"Adopt the pace of nature. Her secret is patience."
-Ralph Waldo Emerson
In today's hectic, modern world, spending time out of doors is an activity.
Unlike past centuries, where most people spent most of their time outside, today the tables are entirely flipped. As humans we are working increasingly longer hours, living more and more in cities, and spending yet growing amounts of our shrinking leasure in front of a screen. This life style has lead us to a strange place where the earth, our habitat, has been blocked out so much that to enter it for any period of time is considered an excursion or even a hobby. From this place, we have discovered an incredible truth; nature is emphatically good for us.
"I took a walk in the woods and came out taller than the trees."
-Henry David Thoreau
Not just a little good. Over the last few years, study after study has shown that nature (as in fresh air, dirt, and green things) helps in a staggering amount of health problems. One massive study involving 20 countries and 290 million people, found that spending some time in nature on a regular basis "reduces the risk of type II diabetes, cardiovascular disease, premature death, and preterm birth, and increases sleep duration." It also said that people living closer to nature had reduced diastolic blood pressure, heart rate and stress.
"We often reach for medication when we're unwell but exposure to health-promoting environments is increasingly recognised as both preventing and helping treat disease."
-Professor Andy Jones
All these health benefits increase as the exposure to nature increases. Dozens, if not hundreds of studies, show us that people who spend more time in nature are visibly less stressful, violent, suicidal, or criminal, have lower blood pressure, are more focused, self positive, calm, and creative, sleep better, maintain a better weight, balance better, are stronger, and have stronger immunity, bones, and blood cells.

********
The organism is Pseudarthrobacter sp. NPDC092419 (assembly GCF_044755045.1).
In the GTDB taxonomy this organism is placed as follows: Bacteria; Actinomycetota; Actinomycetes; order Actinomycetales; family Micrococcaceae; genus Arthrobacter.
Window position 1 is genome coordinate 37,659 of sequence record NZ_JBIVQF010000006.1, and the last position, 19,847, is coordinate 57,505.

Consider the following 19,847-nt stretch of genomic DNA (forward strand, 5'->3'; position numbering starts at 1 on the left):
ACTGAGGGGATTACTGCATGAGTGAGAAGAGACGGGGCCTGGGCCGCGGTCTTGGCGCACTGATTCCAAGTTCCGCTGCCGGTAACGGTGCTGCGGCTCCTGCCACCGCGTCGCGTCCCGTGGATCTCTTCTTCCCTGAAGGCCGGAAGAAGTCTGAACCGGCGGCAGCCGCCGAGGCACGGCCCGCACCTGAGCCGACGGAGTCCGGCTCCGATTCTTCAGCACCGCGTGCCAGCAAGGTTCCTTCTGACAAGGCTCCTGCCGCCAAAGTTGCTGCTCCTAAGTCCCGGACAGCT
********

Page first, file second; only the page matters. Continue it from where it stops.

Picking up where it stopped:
These benefits are so great that they are detectable from something as simple as a picture. A study showed that having a house plant or pictures of nature in your living space could visibly lower stress and stress induced health problems. One doctor observed in a now famous study that surgery patients with a window view of trees as opposed to another building tolerated pain better, had fewer negative effects, and spent less time in the hospital.
Every year more things are added to the growing list of benefits and nature deprivation is increasingly linked to massive societal problems.
"I felt my lungs inflate with the onrush of scenery—air, mountains, trees, people. I thought, 'This is what it is to be happy.'" -Sylvia Plath
These studies are surprising to many people, but perhaps they shouldn't be. It's true, from a naturalistic (evolutionary) standpoint, it makes little sense. According to this worldview humans came into a hostile, survivalistic, dog-eat-dog environment. We eventually dominated it because of our skill at shaping the world around us to better allow our survival. It's difficult to comprehend under this theory the idea that we have overcrafted our world. That to have the greatest chance of living we need to spend time back in the barily survivable place we have spend millenia separating ourselves from. However, from a Christian worldview, this is simply a scientific conformation of a biblical truth. We were made, not just to survive, but to thrive. God made this world for us to work, live, and breath in. He made it for us. He said it is good. Why would we be surprised that he was right?
"And God saw all that he had made, and it was very good."